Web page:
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>Trivial Pursuit for Book-Lovers

June 4, 2010

>Children’s: What magical item does Sylvester the donkey hold in his mouth so he can turn himself into a rock, in William Steig’s classic children’s tale?

Classics: What best-selling political expose spawned a 1976 sequel called The Final Days?

Non-Fiction: What former police chief recounts the search for Maryland’s serial sniper, in Three Weeks in October?

Book Club: What Michael Ondaatje novel sends a forensic anthropologist to dig up skeletons in Sri Lanka?

Authors: Who added to the mystery of his illustrated stories by sprinkling in anagrams of his own name, like Raddory Gewe and E.G. Deadworry?

Book Bag: What heroic crook returned to Richard Stark crime novels after 23 years, in the 1997 novel Comeback?

9 Comments leave one →
  1. June 4, 2010 12:45 pm

    >Oooh, ooh, I know THREE! (This is remarkable, for me.)Sylvester has a pebble. (His parents miss him so much when he is a rock!)Ondaatje's Anil's Ghost (not as well-loved as The English Patient, but still worth your time)And the artist author is Edward Gorey.

  2. June 4, 2010 12:55 pm

    >The magic pebble (children's), Edward Gorey (author), and Parker (book bag). Love Donald Westlake.

  3. June 4, 2010 1:19 pm

    >Okay I read this in complete bewilderment, wondering why you wrote to say one is for me, and then I read the answers people put up. I had no idea Edward Gorey did that! New fact of the day for me! 🙂

  4. June 4, 2010 2:07 pm

    >Children's: a magic pebbleClassics: All the President's MenNon-Fiction: ?Book Club: Anil's GhostAuthors: Edward Gorey Book Bag: I should know this, but I don't.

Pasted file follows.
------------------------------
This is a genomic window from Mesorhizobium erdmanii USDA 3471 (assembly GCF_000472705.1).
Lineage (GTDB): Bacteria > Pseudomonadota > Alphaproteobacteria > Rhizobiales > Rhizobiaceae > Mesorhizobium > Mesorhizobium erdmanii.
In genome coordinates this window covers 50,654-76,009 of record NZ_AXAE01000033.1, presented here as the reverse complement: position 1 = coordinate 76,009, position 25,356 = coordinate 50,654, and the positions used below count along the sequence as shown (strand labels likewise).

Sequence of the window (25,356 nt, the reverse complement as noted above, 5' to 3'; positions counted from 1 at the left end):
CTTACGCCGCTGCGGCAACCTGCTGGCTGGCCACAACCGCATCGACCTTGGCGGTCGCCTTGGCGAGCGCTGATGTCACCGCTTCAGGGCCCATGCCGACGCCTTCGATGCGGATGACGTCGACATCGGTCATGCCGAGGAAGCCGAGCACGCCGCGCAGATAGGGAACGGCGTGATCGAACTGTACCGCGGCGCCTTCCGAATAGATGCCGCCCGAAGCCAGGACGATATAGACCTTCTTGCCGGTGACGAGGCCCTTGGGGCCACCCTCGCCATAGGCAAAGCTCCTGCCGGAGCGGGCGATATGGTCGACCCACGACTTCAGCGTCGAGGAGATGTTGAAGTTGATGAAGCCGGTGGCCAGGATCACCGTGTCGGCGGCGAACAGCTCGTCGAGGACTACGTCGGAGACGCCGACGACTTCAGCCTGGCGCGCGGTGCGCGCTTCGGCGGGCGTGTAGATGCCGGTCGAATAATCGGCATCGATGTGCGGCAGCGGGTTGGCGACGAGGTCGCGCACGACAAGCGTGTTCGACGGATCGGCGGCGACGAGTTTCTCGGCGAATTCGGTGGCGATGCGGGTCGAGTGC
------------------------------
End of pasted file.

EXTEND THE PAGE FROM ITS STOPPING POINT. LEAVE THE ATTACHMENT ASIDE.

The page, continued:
5. June 4, 2010 6:11 pm

    >A pebble!And Edward Gorey.

  6. June 5, 2010 12:47 pm

    >*embarrassing ignorance*I know a pebble, and I have de-anagrammed the anagrams to get Edward Gorey, but that is all.(Funny this card brings up the sniper! I was just talking about that with my sister yesterday.)

  7. June 6, 2010 10:23 pm

    >The only one I knew was Anil's Ghost and I see someone beat me to it.

  8. June 7, 2010 5:58 pm

    >Children's: a pebbleClassics: All the President's MenNon-Fiction: Charles MooseBook Club: Anil's GhostAuthors: Edward GoreyBook Bag: ParkerOnce again, no surprise, we're well-read as a group except for non-fiction! I loved the Edward Gorey question, which illustrates how easy it sometimes is to work out one of the answers to these questions.

  9. June 8, 2010 10:03 pm

    >I actually read far more non-fiction than fiction, but fiction gets talked about. Non-fiction in general is more area focused, so while you may know some, you are unlikely to know all, as we tend to focus on specific interests in a way most of us don't on fiction.

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